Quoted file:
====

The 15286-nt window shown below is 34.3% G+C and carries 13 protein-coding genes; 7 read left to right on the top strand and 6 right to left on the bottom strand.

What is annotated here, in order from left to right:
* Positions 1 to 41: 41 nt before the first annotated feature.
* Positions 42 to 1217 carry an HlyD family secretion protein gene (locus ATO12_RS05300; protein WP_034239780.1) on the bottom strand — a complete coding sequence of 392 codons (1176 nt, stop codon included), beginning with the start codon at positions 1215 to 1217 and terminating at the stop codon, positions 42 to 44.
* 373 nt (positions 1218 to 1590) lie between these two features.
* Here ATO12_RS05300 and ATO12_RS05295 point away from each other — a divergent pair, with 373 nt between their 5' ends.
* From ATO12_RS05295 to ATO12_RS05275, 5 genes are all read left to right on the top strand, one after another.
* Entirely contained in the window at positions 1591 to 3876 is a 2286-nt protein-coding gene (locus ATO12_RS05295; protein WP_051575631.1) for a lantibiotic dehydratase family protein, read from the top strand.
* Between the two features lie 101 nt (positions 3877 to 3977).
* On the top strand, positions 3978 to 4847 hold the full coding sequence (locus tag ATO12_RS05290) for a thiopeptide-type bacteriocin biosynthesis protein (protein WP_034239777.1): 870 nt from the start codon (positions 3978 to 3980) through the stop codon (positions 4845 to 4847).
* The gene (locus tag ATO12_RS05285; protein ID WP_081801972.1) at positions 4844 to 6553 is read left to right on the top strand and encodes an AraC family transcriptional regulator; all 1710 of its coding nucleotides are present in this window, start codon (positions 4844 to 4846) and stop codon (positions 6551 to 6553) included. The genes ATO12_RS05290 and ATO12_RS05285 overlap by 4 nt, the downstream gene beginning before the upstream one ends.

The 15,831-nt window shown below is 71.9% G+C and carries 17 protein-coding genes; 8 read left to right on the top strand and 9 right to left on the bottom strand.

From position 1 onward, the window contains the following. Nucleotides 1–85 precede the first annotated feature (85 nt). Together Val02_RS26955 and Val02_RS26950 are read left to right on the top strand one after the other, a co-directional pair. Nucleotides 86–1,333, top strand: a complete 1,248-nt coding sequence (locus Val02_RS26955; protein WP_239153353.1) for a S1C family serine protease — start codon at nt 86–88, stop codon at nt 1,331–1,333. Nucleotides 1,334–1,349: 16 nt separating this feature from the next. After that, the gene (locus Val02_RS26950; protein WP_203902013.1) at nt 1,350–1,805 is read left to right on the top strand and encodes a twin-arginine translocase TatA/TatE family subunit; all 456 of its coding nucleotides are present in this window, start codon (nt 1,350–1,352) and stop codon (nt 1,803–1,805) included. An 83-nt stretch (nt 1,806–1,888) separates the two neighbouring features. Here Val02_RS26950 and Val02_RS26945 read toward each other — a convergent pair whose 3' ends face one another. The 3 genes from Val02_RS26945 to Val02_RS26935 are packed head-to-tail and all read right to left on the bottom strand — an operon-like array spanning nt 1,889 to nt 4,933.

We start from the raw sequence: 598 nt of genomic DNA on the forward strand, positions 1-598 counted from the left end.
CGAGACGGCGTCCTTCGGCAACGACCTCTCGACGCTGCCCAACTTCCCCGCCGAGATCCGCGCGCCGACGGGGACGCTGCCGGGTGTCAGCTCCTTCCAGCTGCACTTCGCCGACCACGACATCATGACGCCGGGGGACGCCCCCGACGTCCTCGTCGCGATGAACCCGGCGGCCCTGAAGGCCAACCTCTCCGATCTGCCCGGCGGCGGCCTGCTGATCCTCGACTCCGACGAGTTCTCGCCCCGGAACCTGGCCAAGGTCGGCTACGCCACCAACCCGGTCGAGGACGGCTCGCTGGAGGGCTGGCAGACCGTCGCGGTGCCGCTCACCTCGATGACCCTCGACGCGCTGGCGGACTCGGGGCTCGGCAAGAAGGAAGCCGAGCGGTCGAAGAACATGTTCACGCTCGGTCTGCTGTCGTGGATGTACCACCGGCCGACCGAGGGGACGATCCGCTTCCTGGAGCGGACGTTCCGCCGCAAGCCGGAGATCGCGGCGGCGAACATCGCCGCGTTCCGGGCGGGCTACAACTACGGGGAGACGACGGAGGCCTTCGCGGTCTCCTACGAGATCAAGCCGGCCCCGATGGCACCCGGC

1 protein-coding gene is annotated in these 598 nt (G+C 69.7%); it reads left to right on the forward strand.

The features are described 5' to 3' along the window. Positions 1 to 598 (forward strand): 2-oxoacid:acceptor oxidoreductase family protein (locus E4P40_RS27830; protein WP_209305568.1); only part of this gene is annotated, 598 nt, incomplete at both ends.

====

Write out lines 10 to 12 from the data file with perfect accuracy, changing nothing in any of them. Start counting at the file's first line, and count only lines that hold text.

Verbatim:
* On the top strand, positions 3978 to 4847 hold the full coding sequence (locus tag ATO12_RS05290) for a thiopeptide-type bacteriocin biosynthesis protein (protein WP_034239777.1): 870 nt from the start codon (positions 3978 to 3980) through the stop codon (positions 4845 to 4847).
* The gene (locus tag ATO12_RS05285; protein ID WP_081801972.1) at positions 4844 to 6553 is read left to right on the top strand and encodes an AraC family transcriptional regulator; all 1710 of its coding nucleotides are present in this window, start codon (positions 4844 to 4846) and stop codon (positions 6551 to 6553) included. The genes ATO12_RS05290 and ATO12_RS05285 overlap by 4 nt, the downstream gene beginning before the upstream one ends.

The 15,831-nt window shown below is 71.9% G+C and carries 17 protein-coding genes; 8 read left to right on the top strand and 9 right to left on the bottom strand.